When I first began my ministry as a pastor in a local church, I had one shot at 11 a.m. on Sunday. Sure, I could preach and teach other times during the week, but everyone knew the only thing that really counted was the Sunday morning sermon. Once that sermon was given, I would begin to prepare for the next week’s sermon. There’d be funerals to do and hospitals to visit, but regardless of what else was going on, I had to be ready for the Sunday morning sermon.

Things have changed. Social media now has given preachers unlimited opportunities to preach, teach and discuss and answer questions about their messages. Sermons can be rebroadcasted on YouTube. Notes from sermons can be downloaded. Blogs can take the sermons deeper and directly apply the teaching. The possibilities are endless.

This is good and bad. It’s good because it gives preachers more opportunities to get the maximum impact from our sermons. All of us have experienced the frustration of working hard all week for a 30-minute sermon, then wondering what we could have done with all the left-over material. The Internet provides a great place to use this material for deeper teaching.

It’s bad because it takes time—a lot of time. Honestly, sometimes it’s hard to find another few minutes in your day to post a blog or put up another tweet, even if it is just 140 characters. Most pastors have chosen not to be part of the cyber conversation. Fewer still are disciplined enough to become proficient at it.

We may need to rethink that. Our church members are on the Web. They’re hearing from teachers, prophets, professors and activists from around the world. Our people need to hear from us about issues of the day. Believe it or not, they want to hear from their pastors on the questions they face in life.

Several years ago, we hired a research assistant for the preaching team of our church campuses. One of the first things she did was order Oprah Winfrey’s O magazine. Why? I didn’t want to be seen walking around carrying O magazine.

Her answer was, “Oprah is the spiritual leader of the women of our culture, and you need to know what she’s telling them.”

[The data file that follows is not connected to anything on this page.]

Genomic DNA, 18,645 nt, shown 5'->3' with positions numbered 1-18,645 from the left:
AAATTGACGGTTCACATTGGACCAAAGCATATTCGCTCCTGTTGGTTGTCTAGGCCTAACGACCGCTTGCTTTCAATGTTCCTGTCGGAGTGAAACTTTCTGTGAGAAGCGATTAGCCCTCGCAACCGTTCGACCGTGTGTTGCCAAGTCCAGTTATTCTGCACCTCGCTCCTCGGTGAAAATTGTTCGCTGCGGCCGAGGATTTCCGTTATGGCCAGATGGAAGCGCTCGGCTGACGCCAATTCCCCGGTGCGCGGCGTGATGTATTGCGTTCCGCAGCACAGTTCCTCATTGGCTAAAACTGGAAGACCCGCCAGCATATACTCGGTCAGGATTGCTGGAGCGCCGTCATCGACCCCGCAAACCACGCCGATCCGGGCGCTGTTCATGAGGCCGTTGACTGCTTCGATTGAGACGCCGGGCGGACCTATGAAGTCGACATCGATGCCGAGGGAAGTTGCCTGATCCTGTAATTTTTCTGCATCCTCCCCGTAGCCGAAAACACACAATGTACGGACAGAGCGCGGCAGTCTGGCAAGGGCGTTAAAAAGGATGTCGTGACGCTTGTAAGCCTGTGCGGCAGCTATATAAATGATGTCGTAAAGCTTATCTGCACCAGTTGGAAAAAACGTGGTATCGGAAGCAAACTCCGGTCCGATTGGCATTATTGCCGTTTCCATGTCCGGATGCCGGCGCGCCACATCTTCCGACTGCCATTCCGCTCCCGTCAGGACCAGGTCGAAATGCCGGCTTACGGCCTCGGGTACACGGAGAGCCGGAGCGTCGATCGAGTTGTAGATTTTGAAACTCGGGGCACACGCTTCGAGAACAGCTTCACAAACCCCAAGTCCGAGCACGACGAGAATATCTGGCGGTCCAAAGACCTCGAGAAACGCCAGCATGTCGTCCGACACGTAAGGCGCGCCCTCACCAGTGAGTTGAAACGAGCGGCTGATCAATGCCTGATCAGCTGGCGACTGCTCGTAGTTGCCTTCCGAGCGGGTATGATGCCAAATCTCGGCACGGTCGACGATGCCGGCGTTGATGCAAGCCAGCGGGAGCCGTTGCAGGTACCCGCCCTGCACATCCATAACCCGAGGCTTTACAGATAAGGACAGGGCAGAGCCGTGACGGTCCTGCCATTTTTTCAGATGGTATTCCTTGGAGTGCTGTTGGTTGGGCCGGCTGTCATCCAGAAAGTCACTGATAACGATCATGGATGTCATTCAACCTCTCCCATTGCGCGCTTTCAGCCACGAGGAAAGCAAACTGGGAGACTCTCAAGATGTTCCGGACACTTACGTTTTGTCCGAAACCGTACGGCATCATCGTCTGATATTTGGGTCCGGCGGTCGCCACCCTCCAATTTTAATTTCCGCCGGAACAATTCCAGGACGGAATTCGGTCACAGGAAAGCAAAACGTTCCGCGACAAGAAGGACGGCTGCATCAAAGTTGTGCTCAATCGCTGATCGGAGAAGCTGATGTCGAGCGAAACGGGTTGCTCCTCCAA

That’s my point. There’s a constant conversation going on in the cyber world. God, Jesus, the church, marriage, sexuality and all the other topics we preach about on Sunday morning are being talked about on Facebook, blogs, Twitter, Instagram and whatever new program has been invented since I’ve written this article. As preachers, we have to understand social media is another preaching point now open to us. Just as we learned to preach orally, we now have to discipline ourselves to learn to preach in the cyber world.

How do you get started? As with anything else, one step at a time: First, do your research. Log onto the sites of pastors you admire and see what they’re doing. Talk to your church about what the members want and need to hear from you. There are several books that explain how to get started in the cyber world. (Michael Hyatt’s book Platform would be a good first read).

Then, get started. Your first blog could be as simple as a weekly article posted on your church website. Then, get started on Twitter. Three to five tweets a day should be fine. You can tweet too much, and that bothers people. So, start slow.

Also, remember once you hit send, whatever you said is out there—forever. More than one career has been derailed because of an ill-conceived cyber posting. Sarcasm doesn’t translate well. Keep your messages positive and to the point.

Social media is a tool well-suited for teaching and proclamation of the gospel, but it is still just a tool. It has to be harnessed and mastered for its best use. With a little work and discipline, social media can be an effective use of the preacher’s study and skill in telling the story of Jesus…even if we’re only doing it 140 characters at a time.

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